Absolutely essential.

9 - What is the best piece of advice you've heard (not necessarily given to you directly)?
The best piece of writing is the one that's already written.

10 - How easy has it been for you to move between genres (poetry to fiction to critical prose)? What do you see as the appeal?
I enjoy reading all those genres but some of it is much harder to come by. I'm my best self as a reader.

11 - What kind of writing routine do you tend to keep, or do you even have one?
Nope. No writing routine. A schedule, yes. Does it work? No.

How does a typical day (for you) begin?
No such day as a typical day.

12 - When your writing gets stalled, where do you turn or return for (for lack of a better word) inspiration?
I wait. I read or do something else and remind myself that the energy spent on worrying about it is probably wasted energy.

13 - What fragrance reminds you of home?
Bread baking.

14 - David W. McFadden once said that books come from books, but are there any other forms that influence your work, whether nature, music, science or visual art?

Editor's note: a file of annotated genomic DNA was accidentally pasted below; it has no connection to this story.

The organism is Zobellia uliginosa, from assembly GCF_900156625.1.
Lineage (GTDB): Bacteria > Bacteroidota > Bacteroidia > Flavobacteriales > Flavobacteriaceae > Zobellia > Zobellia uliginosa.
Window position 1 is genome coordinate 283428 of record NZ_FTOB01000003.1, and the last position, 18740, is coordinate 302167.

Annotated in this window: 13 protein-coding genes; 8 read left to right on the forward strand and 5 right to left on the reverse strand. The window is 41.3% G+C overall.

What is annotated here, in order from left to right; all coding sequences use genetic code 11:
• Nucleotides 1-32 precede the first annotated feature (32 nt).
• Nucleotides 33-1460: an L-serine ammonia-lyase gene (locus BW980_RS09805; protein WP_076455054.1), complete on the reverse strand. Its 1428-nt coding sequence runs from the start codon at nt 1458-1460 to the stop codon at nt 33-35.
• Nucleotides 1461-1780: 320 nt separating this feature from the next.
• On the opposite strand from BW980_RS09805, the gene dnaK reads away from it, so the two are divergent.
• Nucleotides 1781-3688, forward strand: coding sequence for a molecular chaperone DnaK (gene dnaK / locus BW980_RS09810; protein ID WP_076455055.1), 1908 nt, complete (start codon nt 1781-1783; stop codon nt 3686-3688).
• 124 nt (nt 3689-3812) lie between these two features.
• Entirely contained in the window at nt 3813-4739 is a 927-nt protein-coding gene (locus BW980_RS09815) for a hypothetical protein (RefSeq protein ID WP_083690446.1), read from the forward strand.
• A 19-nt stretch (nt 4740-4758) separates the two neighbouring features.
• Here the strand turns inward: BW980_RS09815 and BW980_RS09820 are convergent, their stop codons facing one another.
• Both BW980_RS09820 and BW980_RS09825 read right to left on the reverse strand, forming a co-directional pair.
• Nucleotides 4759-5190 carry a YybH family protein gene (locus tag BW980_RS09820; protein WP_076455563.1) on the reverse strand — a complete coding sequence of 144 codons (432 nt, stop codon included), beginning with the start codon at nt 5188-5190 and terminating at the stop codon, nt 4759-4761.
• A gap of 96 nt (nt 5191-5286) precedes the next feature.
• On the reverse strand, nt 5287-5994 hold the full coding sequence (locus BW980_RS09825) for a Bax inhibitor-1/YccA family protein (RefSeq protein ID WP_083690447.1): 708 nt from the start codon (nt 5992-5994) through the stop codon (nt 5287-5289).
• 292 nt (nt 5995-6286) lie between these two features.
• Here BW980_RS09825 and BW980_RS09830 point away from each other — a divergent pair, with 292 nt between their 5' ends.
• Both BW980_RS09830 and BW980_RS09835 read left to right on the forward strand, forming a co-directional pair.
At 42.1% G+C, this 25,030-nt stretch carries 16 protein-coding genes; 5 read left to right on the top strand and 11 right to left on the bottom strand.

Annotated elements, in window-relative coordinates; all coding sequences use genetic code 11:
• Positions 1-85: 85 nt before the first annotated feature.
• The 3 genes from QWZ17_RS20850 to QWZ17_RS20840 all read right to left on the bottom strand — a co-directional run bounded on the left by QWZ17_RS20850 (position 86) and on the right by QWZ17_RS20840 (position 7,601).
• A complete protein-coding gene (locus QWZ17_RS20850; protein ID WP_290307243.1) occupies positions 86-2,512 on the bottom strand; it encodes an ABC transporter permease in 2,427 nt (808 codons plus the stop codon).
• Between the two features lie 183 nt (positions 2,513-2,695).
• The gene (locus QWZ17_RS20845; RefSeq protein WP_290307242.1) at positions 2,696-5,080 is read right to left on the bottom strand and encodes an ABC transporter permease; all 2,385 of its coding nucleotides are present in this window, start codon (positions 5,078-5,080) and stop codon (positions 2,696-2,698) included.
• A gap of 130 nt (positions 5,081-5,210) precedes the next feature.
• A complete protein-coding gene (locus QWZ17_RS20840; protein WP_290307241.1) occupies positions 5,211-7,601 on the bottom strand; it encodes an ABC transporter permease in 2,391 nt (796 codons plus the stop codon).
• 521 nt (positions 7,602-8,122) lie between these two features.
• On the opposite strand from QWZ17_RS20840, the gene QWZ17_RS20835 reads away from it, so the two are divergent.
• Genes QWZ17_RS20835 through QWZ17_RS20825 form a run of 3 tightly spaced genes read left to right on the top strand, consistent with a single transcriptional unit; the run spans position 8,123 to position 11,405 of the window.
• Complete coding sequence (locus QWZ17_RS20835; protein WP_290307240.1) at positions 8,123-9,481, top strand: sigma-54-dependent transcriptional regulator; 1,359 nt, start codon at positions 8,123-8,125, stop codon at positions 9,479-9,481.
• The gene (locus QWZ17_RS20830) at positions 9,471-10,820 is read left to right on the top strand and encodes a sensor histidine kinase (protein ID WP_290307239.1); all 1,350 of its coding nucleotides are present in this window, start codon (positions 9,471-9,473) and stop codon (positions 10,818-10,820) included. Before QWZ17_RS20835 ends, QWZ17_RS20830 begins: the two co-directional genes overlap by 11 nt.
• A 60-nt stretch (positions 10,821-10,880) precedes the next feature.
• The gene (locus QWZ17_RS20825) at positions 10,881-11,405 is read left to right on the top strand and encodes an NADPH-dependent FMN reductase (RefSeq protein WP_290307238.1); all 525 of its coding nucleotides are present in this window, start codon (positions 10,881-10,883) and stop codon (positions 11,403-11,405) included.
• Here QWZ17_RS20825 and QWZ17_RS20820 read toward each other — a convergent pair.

Everything. I'd deeply inspired by the work of visual and performance artists. I wish I could write with the power of abstract art. I'm working on it.

15 - What other writers or writings are important for your work, or simply your life outside of your work?
Toni Morrison, Dionne Brand. Nourbese Philip, Claudia Rankine, Mahmoud Darwish and a bunch of other writers but these are my go-to folks when I need reminding of why I do what I do.

16 - What would you like to do that you haven't yet done?